Dear TEE Community,
During the coming weeks we have the privilege and responsibility to participate in our national and local elections. Beginning this Saturday through Sunday November 1st, early voting locations will be open for those who will not be using absentee ballots and, of course, you can vote on Election Day, Tuesday November 3rd.
Some of my earliest memories are of accompanying my parents into the voting booth. Back in those days, it was enclosed by a curtain, making it feel like a very private and special space. My parents instilled in me the understanding that by being in that space I was sharing something very important with them. My father was a Democratic Committee Member and I also remember being allowed to stay up after the polls closed to go check on the vote counts. As an adult, I have been both a poll worker and volunteer in a vote recount. Each of these experiences have left me feeling connected to my role as a citizen working to make our country one that fulfills the promise of liberty and justice for all.
Until recently, it would never have occurred to me that democratic institutions in our country might be under threat. We now live in a time when that is sadly the case — from roll backs to the Voting Rights Act to misinformation campaigns and outright voter intimidation. This makes it all the more imperative for every one of us to participate in whatever way we can. The Reform movement is aiming for 100% congregational voter participation. Please sign the voting pledge so that we can add to that count. There you will also see the excellent resources our Tikkun Olam Team has created to help you vote early and easily.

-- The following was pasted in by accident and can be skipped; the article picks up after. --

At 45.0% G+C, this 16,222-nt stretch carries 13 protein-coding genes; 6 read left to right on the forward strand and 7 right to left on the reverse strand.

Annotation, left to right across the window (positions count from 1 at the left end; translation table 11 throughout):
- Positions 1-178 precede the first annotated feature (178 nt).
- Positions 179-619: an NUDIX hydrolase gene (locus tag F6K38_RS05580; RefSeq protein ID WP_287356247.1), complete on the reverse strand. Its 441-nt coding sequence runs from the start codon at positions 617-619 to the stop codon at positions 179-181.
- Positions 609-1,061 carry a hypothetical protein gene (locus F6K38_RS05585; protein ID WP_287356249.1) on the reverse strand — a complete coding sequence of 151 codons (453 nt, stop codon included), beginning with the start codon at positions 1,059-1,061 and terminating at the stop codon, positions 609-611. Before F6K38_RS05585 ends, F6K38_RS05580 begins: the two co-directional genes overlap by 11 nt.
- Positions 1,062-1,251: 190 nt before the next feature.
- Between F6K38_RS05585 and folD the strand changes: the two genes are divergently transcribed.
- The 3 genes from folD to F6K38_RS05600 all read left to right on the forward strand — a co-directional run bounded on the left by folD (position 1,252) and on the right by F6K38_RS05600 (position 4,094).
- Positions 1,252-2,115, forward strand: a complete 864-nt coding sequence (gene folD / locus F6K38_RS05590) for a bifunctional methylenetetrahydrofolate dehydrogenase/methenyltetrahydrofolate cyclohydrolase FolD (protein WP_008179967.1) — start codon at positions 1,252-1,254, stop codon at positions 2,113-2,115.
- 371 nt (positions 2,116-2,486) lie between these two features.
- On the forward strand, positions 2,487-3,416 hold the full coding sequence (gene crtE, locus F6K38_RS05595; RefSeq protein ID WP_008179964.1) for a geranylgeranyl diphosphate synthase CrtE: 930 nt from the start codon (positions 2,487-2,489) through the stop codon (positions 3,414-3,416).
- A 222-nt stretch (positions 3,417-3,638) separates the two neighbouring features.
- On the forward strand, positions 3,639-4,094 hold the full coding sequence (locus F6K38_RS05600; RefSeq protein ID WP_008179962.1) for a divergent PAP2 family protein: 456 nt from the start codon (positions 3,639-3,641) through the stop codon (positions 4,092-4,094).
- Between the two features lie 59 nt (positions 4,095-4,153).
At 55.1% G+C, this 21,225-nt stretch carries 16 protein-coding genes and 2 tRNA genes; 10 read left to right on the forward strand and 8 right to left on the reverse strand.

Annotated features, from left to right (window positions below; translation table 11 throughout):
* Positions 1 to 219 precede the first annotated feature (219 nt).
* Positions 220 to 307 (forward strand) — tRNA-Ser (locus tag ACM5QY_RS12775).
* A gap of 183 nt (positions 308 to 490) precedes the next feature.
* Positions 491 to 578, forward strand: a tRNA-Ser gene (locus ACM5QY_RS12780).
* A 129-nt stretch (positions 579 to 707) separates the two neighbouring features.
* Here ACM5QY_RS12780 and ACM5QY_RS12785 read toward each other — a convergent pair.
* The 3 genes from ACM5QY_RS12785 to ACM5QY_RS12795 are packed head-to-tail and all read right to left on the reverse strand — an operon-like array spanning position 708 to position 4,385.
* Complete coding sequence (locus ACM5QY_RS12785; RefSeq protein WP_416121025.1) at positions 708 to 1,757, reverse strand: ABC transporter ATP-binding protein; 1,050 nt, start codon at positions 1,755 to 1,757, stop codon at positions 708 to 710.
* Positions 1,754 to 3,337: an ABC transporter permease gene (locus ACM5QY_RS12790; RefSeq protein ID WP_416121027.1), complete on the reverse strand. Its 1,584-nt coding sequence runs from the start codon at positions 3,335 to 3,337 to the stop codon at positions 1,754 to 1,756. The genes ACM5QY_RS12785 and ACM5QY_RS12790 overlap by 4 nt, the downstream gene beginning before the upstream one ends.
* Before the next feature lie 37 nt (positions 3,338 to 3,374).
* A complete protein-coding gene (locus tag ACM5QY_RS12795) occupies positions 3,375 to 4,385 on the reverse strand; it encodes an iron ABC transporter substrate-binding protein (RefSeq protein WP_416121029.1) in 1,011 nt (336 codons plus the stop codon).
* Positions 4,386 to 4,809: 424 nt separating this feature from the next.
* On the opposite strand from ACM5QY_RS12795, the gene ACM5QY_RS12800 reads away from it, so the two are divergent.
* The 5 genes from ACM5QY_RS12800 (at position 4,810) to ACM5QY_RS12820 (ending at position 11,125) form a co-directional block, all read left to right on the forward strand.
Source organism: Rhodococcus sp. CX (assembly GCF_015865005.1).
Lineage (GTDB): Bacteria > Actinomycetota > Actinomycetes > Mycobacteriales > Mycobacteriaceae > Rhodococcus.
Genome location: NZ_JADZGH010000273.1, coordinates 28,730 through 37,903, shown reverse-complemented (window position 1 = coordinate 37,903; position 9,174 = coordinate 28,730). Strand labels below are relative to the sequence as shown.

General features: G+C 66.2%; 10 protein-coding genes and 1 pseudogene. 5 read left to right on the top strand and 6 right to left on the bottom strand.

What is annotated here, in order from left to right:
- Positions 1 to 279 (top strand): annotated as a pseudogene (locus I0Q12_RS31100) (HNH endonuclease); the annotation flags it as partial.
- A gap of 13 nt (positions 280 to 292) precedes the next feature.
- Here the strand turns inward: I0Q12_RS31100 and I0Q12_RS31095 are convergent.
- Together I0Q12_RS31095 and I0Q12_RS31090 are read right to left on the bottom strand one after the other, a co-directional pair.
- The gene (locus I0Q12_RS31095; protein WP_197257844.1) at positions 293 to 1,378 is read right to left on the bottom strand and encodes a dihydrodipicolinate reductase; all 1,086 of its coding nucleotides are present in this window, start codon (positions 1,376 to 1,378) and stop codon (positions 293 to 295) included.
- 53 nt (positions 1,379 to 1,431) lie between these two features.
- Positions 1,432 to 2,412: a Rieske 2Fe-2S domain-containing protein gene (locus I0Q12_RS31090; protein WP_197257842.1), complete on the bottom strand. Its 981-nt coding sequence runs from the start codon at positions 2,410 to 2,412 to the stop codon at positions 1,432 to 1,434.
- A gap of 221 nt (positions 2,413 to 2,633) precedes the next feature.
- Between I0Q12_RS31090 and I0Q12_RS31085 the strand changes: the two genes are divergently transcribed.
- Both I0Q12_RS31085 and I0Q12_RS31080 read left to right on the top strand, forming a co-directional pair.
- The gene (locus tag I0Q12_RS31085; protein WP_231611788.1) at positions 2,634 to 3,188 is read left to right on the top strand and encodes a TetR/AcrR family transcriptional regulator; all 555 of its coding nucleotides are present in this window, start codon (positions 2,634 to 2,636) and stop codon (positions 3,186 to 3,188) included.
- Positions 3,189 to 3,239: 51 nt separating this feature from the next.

My Jewish great grandparents were born in countries which did not allow them to be citizens. After coming to the United States, they never took their citizenship for granted. They saw voting as a sacred act, because they knew what it meant to be denied that right along with many others. As a young person, I saw the violence done to Black Americans standing up for their rights and learned another reason why voting should never be taken for granted. I was part of the generation that fought to lower the voting age from 21 to 18. As a result, I was able to cast my first ballot two weeks after my 18th birthday. I have voted in forty-five elections since then and the experience never fails to move me. This is our great American ritual and as I vote, I think of those whose lives, both in the past and in the present, have brought me to this sacred moment.
Rabbi Drorah Setel